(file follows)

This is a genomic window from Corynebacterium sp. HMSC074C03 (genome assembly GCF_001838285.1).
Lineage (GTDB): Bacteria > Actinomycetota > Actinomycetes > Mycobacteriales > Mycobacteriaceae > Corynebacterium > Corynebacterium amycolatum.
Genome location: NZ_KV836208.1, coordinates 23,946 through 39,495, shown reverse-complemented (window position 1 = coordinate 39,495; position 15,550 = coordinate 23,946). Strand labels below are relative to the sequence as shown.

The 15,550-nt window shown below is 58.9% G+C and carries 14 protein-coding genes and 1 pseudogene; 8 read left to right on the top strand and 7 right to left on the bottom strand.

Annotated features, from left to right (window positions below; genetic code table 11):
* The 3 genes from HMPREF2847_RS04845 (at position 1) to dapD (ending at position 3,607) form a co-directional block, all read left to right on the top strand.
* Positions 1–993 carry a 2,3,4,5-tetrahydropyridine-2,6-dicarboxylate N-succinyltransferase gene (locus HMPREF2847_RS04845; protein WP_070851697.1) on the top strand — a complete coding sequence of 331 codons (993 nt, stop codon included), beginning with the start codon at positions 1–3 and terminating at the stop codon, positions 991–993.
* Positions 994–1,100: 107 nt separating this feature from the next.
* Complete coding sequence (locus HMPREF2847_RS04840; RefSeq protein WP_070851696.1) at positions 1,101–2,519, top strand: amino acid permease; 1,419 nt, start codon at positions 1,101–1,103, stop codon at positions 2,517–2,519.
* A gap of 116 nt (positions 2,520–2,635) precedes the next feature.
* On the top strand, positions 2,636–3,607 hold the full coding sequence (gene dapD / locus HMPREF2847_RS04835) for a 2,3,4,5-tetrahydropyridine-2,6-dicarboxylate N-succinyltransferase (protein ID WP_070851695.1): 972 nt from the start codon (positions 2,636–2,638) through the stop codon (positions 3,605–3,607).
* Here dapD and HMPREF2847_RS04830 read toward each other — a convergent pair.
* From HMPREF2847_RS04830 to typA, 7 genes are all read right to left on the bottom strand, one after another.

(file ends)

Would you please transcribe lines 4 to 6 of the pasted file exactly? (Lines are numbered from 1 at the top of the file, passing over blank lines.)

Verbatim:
The 15,550-nt window shown below is 58.9% G+C and carries 14 protein-coding genes and 1 pseudogene; 8 read left to right on the top strand and 7 right to left on the bottom strand.

Annotated features, from left to right (window positions below; genetic code table 11):
* The 3 genes from HMPREF2847_RS04845 (at position 1) to dapD (ending at position 3,607) form a co-directional block, all read left to right on the top strand.